Took some pictures while on a hike in Squamish British Columbia last weekend. The view from Chiefs’ first peak was quite amazing of the valley below to the north, and to the south was Howe Sound. Truly truly beautiful.
Here is a shot of Mount Garibaldi which is to the north of the Chief. I used my 18-200 mm lens and focused on infinity. I did do some post production because of the ultraviolet light was very bright in sunshine and because I did not have any filters with me.
How about some more pictures from my phone too. And just below is the super large picture if you want it for a wallpaper.
During a bike ride last night, while the city of Vancouver was watching the Canucks in their face off with the Calgary rivals I had witnessed an outright dangerous moment in the life of the Seawall which surrounds Stanley Park. The composition of the hill side between Lions Gate and Siwash Rock is composed of a sheer plantless stone like wall.
What first looked like a vertical crack in the 70 foot hillside a few days ago broke off in a single flat sheet and came crashing down on the seawall below. No one was injured. It landed covering a portion of the bike path.
The Parks Board rangers have also been monitoring this area for failure – and in advance ,around the potential fail point cones were em-placed.
While I stood there taking pictures with my pocket camera and filming two Park Rangers (D and A) arrived. Two vehicles, cones and basic clean up equipment, the Vancouver Parks Board Staff were here to address and cordon off the fault area. As well as to clean things up.
Well done Parks Board Rangers, now the only thing which remains is review of the hillside and decide what to do with the giant trees looming right above the failed piece of the seawall hillside.
Hastings and Seymour corner has the Grant Thornton Place which features a dome-covered open-air plaza at the northwest corner of Hastings and Seymour streets. Which has a very neat acoustic property which allows this musician who I snapped with a 50mm on my D300s while he was jamming. A single speaker on a strap with a battery and his guitar and the dome is filled with sound.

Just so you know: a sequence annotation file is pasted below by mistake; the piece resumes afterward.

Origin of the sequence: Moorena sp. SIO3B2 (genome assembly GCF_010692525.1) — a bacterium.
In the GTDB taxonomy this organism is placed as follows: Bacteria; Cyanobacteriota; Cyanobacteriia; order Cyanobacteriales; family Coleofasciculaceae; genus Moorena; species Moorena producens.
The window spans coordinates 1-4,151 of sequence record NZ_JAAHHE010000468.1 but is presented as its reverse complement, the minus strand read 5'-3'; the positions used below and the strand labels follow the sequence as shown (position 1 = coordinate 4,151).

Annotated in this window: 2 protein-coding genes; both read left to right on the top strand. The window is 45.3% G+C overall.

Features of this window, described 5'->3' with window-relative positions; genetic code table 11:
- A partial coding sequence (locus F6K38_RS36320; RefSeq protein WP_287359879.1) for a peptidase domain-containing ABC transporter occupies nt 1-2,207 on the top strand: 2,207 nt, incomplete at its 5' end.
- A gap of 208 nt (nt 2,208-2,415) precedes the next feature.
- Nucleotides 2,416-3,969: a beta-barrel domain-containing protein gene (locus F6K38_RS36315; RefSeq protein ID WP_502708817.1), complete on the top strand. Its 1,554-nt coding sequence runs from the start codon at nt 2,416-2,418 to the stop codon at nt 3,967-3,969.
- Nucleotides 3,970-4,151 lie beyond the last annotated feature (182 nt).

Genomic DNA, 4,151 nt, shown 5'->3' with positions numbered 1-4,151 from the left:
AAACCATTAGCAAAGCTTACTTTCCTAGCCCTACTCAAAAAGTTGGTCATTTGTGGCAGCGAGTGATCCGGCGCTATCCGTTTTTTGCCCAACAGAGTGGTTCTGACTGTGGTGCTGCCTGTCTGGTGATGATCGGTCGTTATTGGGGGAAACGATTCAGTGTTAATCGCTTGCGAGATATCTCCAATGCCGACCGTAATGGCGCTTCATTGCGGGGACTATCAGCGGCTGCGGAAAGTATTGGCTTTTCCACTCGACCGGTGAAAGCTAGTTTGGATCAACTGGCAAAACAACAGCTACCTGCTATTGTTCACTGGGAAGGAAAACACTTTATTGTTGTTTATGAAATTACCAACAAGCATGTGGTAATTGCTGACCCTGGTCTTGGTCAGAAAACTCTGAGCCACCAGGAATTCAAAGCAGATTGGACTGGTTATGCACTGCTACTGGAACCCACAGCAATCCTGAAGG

Over at the Lonsdale Quay as seagull had picked up a starfish and half eaten it with still pulsing tentacles hanging from its mouth. This can definitely be a type of a science fiction or a fantasy monster a bird with tentacles! 🙂
I put down my Nikon and lazily focused at about a foot away or so using the 24mm F2.8 Nikkor prime manual lens. After about 4 hours I had 55 shots which I stitched into a quick animated gif below. Now I just need to control the light and repeat the process. But look at the plants grow!
Went out to hunt down some photos of nature, wildlife and managed to get a couple of shots of the BC Ferries, with the Queen of Oak Bay and Queen of Surrey – one was leaving Horseshoe Bay sailing for Nanaimo while the second one was coming in from Gibsons. Attaching a couple of pictures. Both were very visible on the clear sunny day from Whytecliff Park in West Vancouver.
Night time is always a time for magic, as long as the air between you and the subject is clear and there is sufficient light (For your subject), and you have a tripod with you.
Beyond that its a mater of not being too cold. Having gone out yesterday I had taken some pictures of downtown Vancouver using a Sony NEX7 and the 55-210 Lens.
Camera was on the tripod, lens seemed to be auto-focusing very nicely, ( I have to say I am very impressed with the Sony NEX-7 and the E-Mount lenses). Even though the 55-200 is a fairly basic lens it looked like some nice shots were coming up on the screen. Being careful I checked them at 100% on the camera screen … and they were blurry. On a tripod? Using a 2 second shutter release? Why?
Well what I found that the SONY NEX7s OSS (Stabilization) must be turned offin order to ensure a sharp shot on a tripod. Strangely, my Nikon with IS/VR turned on (weather on a tripod) does not interfere with the shot if the camera is on a tripod. With the SONY NEX7 they were coming out blurry with a shift to the right and slightly up.
I checked the tripod, tightened it, focused, re-focused, put on a 10 second shutter delay, then a 2 second, then walked away just in case my personal gravity was affecting the camera. Then thinking perhaps its the stabilization (OSS) that was being weird I had disabled it and voila fantastic pictures.
The shot attached is a 2 frame HDR combination with EXIF of the second shot attached (first one was one and a half stops lighter).